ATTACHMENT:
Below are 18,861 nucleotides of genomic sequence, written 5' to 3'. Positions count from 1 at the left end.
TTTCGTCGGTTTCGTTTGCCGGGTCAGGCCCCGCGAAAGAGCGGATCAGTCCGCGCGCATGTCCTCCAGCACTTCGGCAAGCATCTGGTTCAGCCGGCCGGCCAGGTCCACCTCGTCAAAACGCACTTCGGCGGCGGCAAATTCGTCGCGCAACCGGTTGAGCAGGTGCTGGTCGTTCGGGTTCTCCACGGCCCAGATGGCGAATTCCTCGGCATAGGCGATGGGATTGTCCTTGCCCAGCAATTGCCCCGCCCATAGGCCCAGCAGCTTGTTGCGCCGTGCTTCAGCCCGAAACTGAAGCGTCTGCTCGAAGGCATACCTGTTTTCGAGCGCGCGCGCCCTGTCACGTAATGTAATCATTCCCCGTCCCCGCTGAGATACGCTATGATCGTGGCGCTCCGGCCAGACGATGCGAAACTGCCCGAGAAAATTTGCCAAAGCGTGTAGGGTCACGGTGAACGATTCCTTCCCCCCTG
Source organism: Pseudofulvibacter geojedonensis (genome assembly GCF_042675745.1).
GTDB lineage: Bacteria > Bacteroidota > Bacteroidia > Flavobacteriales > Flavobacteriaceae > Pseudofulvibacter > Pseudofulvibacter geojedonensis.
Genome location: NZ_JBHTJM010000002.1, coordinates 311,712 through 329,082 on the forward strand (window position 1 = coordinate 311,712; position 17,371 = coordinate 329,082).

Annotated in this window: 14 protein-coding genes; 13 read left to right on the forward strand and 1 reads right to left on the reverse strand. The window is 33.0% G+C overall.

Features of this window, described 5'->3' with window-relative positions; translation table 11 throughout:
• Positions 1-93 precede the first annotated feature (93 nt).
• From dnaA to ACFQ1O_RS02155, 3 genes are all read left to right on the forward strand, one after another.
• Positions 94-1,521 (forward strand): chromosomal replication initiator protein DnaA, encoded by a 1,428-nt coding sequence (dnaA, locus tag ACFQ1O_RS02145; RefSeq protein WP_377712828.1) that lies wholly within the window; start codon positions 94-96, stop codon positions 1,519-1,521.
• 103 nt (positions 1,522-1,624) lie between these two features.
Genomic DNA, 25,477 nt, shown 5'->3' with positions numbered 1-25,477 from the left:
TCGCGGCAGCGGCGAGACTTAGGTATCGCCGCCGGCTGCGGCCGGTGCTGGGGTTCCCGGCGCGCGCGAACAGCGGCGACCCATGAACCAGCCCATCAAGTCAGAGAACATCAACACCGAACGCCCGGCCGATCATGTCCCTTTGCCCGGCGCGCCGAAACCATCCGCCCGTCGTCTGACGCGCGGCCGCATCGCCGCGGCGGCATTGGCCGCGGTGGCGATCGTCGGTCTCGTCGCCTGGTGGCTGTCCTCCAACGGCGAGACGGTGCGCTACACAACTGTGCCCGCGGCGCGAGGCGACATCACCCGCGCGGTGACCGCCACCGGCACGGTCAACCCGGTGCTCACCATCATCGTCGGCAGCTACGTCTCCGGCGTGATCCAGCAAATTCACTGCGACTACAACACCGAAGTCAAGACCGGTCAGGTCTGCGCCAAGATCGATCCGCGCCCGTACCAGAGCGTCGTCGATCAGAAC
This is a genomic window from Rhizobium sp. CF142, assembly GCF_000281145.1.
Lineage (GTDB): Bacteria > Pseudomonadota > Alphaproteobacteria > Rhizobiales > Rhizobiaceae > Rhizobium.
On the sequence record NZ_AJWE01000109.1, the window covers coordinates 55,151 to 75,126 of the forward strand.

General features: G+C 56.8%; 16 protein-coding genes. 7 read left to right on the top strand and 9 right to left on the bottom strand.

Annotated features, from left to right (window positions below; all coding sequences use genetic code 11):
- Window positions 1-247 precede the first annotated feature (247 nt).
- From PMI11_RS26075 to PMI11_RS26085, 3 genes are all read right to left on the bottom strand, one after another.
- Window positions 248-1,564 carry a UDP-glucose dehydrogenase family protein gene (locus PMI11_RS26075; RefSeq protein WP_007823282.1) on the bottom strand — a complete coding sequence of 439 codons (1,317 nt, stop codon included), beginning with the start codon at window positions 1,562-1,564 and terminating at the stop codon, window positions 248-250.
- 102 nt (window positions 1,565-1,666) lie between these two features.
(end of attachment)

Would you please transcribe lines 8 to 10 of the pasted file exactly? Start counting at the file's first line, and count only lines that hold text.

• Positions 1-93 precede the first annotated feature (93 nt).
• From dnaA to ACFQ1O_RS02155, 3 genes are all read left to right on the forward strand, one after another.
• Positions 94-1,521 (forward strand): chromosomal replication initiator protein DnaA, encoded by a 1,428-nt coding sequence (dnaA, locus tag ACFQ1O_RS02145; RefSeq protein WP_377712828.1) that lies wholly within the window; start codon positions 94-96, stop codon positions 1,519-1,521.